Last week the United States Olympics Committee (USOC) announced that it was withdrawing Boston as it’s proposed bid city due mainly to resistance from residents. As the process drew on, a growing skepticism lingered among the majority of Boston residents that they would have to foot a significant portion of the costs. And on last Monday, Boston Mayor Marty Walsh refused to risk his taxpayer’s dollars on the Olympic games.
“If committing to signing a guarantee today is what’s required to move forward, then Boston is no longer pursuing the 2024 Olympic and Paralympic Games.” And shortly thereafter, the USOC officially pulled the plug on Boston’s bid. Mayor Walsh positioned himself, as the voice of fiscal sanity in seeking to protect taxpayers from having to pay for cost overruns, which polling all along had suggested was the central concern of a majority of Boston residents. While Mayor Walsh did suggest long-term benefits of hosting the 2024 games, he agreed, “No benefit is so great that it is worth handing over the financial future of our City … and our citizens were rightly hesitant to be supportive as a result.
Interestingly enough, Americans overall are very supportive of hosting the Olympics games at 89% (according to an Associated Press poll in June). However, that percentage sharply drops to 61% when people were asked about hosting the games in their local area. The number drops even lower, to 52%, when asked if public funds should be used on top of private funding.
When the USOC picked Boston over the other three US city contenders (Los Angeles, Washington DC and San Francisco) in January, Boston still didn’t have majority support, as just 46% were in support (and 44% were against). As the record-breaking snowy winter wore on and Boston’s mass transit system took a beating, support dipped to as low as 36%. Recently, support had risen back up to the low 40’s, but still nowhere close to what the International Olympic Committee (IOC) likes to see.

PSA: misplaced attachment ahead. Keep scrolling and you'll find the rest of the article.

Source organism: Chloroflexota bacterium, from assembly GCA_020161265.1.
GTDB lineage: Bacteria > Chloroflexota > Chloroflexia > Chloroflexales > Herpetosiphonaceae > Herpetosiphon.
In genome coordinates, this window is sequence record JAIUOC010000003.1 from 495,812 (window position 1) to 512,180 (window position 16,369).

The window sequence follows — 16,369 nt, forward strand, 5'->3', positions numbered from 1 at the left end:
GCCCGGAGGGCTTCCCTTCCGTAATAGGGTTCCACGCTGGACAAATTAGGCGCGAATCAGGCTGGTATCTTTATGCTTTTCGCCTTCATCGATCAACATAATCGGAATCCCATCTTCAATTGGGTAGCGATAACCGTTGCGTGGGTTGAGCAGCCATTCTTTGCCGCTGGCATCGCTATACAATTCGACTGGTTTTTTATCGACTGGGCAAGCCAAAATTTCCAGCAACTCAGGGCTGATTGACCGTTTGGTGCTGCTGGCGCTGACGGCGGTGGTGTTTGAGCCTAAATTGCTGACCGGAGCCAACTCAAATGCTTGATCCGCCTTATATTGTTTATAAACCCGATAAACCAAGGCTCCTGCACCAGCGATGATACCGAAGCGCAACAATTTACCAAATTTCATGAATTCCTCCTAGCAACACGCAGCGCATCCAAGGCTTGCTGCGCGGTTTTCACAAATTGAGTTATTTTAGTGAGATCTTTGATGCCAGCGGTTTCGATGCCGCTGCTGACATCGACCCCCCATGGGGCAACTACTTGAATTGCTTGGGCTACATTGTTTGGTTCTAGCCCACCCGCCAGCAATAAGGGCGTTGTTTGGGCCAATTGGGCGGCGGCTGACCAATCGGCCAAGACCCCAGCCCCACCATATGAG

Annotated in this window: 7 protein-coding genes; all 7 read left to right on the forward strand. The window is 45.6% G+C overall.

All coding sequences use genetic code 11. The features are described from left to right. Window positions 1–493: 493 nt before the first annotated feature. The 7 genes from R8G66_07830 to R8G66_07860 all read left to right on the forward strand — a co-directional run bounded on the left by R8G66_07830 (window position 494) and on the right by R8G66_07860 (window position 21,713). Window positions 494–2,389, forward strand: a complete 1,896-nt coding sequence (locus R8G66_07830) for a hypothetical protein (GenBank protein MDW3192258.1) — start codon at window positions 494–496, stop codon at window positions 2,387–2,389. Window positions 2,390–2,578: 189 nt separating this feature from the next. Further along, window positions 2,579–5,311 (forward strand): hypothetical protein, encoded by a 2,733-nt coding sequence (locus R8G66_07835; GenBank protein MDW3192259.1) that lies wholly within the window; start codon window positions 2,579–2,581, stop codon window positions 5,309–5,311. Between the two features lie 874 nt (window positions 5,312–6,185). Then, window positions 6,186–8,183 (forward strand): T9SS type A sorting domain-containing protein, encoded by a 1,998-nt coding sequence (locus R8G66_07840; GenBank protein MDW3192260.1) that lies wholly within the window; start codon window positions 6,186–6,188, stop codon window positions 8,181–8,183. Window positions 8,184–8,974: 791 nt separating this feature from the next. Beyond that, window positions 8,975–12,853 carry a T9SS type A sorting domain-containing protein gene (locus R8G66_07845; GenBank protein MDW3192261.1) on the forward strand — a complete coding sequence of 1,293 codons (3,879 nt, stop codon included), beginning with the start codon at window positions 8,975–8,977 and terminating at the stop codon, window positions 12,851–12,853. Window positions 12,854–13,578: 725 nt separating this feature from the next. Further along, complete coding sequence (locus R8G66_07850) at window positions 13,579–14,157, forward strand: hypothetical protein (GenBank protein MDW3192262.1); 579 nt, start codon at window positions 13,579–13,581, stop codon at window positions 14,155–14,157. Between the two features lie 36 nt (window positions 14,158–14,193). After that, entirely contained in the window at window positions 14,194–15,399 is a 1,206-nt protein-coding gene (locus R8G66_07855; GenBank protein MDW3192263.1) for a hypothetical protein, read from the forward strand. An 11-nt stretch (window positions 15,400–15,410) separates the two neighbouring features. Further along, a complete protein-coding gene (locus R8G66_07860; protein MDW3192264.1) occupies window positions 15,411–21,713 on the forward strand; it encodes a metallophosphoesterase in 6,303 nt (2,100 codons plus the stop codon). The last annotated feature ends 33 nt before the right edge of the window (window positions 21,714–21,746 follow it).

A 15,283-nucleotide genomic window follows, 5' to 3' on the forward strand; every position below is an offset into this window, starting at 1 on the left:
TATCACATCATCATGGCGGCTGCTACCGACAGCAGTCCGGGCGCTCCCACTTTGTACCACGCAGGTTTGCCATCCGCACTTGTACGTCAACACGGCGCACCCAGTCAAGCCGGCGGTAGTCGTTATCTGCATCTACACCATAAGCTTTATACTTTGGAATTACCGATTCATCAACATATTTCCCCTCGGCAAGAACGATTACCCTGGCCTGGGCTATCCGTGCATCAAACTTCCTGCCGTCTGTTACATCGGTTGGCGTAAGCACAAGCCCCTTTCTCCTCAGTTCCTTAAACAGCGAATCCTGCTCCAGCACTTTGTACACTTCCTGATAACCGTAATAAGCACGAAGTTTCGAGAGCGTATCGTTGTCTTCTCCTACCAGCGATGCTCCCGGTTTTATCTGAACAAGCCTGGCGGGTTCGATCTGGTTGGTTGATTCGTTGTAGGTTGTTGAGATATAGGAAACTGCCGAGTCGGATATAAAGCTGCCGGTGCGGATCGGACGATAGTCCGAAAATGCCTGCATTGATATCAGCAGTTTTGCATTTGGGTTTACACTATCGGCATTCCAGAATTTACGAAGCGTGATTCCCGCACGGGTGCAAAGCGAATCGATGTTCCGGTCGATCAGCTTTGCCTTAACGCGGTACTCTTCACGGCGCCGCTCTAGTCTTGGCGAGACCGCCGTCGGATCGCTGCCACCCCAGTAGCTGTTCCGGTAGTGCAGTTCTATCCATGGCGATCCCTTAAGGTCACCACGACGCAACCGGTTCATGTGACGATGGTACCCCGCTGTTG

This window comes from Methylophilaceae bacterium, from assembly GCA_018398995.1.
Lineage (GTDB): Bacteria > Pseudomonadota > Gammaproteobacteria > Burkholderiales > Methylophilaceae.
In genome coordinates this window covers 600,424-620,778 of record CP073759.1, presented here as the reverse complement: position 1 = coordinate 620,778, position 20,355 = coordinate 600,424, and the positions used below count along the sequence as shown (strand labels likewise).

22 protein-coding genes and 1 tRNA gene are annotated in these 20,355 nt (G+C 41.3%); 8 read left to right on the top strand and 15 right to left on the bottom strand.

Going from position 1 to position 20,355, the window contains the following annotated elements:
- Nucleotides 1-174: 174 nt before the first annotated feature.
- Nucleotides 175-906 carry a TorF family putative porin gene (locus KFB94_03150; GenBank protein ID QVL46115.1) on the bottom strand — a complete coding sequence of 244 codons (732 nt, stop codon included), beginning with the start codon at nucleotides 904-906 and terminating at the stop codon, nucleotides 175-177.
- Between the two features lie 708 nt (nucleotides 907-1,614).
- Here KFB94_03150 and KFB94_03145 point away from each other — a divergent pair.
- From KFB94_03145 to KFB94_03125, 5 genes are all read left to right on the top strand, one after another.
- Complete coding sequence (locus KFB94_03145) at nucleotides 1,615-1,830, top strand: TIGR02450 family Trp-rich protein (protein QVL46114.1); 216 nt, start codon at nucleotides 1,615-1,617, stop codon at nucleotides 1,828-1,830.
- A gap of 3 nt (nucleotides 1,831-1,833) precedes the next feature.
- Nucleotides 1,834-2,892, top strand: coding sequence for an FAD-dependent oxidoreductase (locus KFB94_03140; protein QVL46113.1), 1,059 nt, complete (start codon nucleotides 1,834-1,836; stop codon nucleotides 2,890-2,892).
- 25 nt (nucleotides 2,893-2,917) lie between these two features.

Ultimately it came down to the voters being concerned about paying for cost overruns. Cost overruns have happened for every single Olympic Games, and has averaged 252% since the 1976 summer games. For example, the 2014 Sochi Games ended up costing Russia $50 billion rather than the projected $12 billion. Quite simply, many Boston residents saw other needs like housing, transportation and education as greater importance to hosting a sporting event.
Another element to the ultimate collapse of the Boston bid was the notion of precedent. Mayor Walsh and Governor Charlie Baker both felt like they got strong-armed in not only being forced to sign off on covering cost overruns, but also having to sign an agreement as quickly as the USOC was asking them. In 1984, Los Angeles did not have to sign a guarantee. New York made a bid for the 2020 games that capped its exposure to $250 million. And Chicago, when it bid for the 2016 games, did not agree to an unlimited exposure until a month before the IOC chose Rio for those games. So the mayor and his staff thought the USOC, given the past precedent, would give them more time.
The lack of interest in hosting the Olympic games is not unique to the United States, as right now the IOC is meeting to choose between a mere two options for the 2022 Winter Games … Beijing, China and Almaty, Kazakhstan. It seems as though the notion to hold the Olympic games is perceived to be a glamorous opportunity, but when all the financial costs and sacrifices are made, it seems significantly less appealing.
Scott Blackmun, the Chief Executive Officer of the USOC, has said that the USOC intends to move quickly to prepare a bid from another city prior to the September 15th deadline, which many expect to be Los Angeles. Having successfully hosted the Olympics twice before and perhaps more importantly, already possessing the Olympics infrastructure with the necessary stadiums, LA appears to be next in line.
While it looks unlikely that any US city bid will prevail over such bids like Paris, Rome, Hamburg, Budapest or Toronto in 2024, the larger question of bid selection process and USOC/bid committee communication appears in need of some revision.
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